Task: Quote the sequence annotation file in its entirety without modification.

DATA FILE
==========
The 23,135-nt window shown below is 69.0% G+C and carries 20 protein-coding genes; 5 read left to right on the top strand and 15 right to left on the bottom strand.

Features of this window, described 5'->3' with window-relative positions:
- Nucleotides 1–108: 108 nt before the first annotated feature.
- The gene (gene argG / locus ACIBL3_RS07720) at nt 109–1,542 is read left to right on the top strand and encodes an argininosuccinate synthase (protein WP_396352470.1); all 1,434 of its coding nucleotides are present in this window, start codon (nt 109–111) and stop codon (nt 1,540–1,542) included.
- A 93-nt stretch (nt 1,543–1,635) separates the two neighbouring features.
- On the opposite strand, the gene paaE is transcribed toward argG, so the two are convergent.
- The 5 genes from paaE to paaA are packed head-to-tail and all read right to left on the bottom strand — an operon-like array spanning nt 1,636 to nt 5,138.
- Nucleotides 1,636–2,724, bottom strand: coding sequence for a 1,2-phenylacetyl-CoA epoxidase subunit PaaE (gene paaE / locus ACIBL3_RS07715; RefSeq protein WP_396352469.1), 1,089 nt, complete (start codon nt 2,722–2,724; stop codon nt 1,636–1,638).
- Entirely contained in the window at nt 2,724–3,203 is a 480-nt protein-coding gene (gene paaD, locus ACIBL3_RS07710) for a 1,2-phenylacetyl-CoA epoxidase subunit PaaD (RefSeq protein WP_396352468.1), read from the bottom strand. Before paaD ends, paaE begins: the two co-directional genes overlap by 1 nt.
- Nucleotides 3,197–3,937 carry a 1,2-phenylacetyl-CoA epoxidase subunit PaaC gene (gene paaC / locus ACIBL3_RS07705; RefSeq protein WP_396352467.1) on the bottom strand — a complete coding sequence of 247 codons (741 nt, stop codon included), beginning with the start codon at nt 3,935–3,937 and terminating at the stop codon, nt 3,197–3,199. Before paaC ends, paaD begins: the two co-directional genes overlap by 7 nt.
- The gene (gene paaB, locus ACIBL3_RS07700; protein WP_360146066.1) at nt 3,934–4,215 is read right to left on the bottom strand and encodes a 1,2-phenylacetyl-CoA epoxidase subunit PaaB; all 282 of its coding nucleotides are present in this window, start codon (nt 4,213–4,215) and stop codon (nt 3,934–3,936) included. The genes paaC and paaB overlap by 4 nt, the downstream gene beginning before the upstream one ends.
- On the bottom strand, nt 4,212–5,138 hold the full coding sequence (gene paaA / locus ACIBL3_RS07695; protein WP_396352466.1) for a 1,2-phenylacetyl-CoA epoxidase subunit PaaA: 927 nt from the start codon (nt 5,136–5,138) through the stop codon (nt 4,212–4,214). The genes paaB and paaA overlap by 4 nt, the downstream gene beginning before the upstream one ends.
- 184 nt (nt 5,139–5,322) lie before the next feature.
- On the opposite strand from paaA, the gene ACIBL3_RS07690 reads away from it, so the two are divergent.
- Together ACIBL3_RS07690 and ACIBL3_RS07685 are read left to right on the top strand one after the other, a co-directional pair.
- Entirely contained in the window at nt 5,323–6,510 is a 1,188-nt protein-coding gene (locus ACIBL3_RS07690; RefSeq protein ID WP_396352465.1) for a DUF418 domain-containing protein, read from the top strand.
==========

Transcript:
The 23,135-nt window shown below is 69.0% G+C and carries 20 protein-coding genes; 5 read left to right on the top strand and 15 right to left on the bottom strand.

Features of this window, described 5'->3' with window-relative positions:
- Nucleotides 1–108: 108 nt before the first annotated feature.
- The gene (gene argG / locus ACIBL3_RS07720) at nt 109–1,542 is read left to right on the top strand and encodes an argininosuccinate synthase (protein WP_396352470.1); all 1,434 of its coding nucleotides are present in this window, start codon (nt 109–111) and stop codon (nt 1,540–1,542) included.
- A 93-nt stretch (nt 1,543–1,635) separates the two neighbouring features.
- On the opposite strand, the gene paaE is transcribed toward argG, so the two are convergent.
- The 5 genes from paaE to paaA are packed head-to-tail and all read right to left on the bottom strand — an operon-like array spanning nt 1,636 to nt 5,138.
- Nucleotides 1,636–2,724, bottom strand: coding sequence for a 1,2-phenylacetyl-CoA epoxidase subunit PaaE (gene paaE / locus ACIBL3_RS07715; RefSeq protein WP_396352469.1), 1,089 nt, complete (start codon nt 2,722–2,724; stop codon nt 1,636–1,638).
- Entirely contained in the window at nt 2,724–3,203 is a 480-nt protein-coding gene (gene paaD, locus ACIBL3_RS07710) for a 1,2-phenylacetyl-CoA epoxidase subunit PaaD (RefSeq protein WP_396352468.1), read from the bottom strand. Before paaD ends, paaE begins: the two co-directional genes overlap by 1 nt.
- Nucleotides 3,197–3,937 carry a 1,2-phenylacetyl-CoA epoxidase subunit PaaC gene (gene paaC / locus ACIBL3_RS07705; RefSeq protein WP_396352467.1) on the bottom strand — a complete coding sequence of 247 codons (741 nt, stop codon included), beginning with the start codon at nt 3,935–3,937 and terminating at the stop codon, nt 3,197–3,199. Before paaC ends, paaD begins: the two co-directional genes overlap by 7 nt.
- The gene (gene paaB, locus ACIBL3_RS07700; protein WP_360146066.1) at nt 3,934–4,215 is read right to left on the bottom strand and encodes a 1,2-phenylacetyl-CoA epoxidase subunit PaaB; all 282 of its coding nucleotides are present in this window, start codon (nt 4,213–4,215) and stop codon (nt 3,934–3,936) included. The genes paaC and paaB overlap by 4 nt, the downstream gene beginning before the upstream one ends.
- On the bottom strand, nt 4,212–5,138 hold the full coding sequence (gene paaA / locus ACIBL3_RS07695; protein WP_396352466.1) for a 1,2-phenylacetyl-CoA epoxidase subunit PaaA: 927 nt from the start codon (nt 5,136–5,138) through the stop codon (nt 4,212–4,214). The genes paaB and paaA overlap by 4 nt, the downstream gene beginning before the upstream one ends.
- 184 nt (nt 5,139–5,322) lie before the next feature.
- On the opposite strand from paaA, the gene ACIBL3_RS07690 reads away from it, so the two are divergent.
- Together ACIBL3_RS07690 and ACIBL3_RS07685 are read left to right on the top strand one after the other, a co-directional pair.
- Entirely contained in the window at nt 5,323–6,510 is a 1,188-nt protein-coding gene (locus ACIBL3_RS07690; RefSeq protein ID WP_396352465.1) for a DUF418 domain-containing protein, read from the top strand.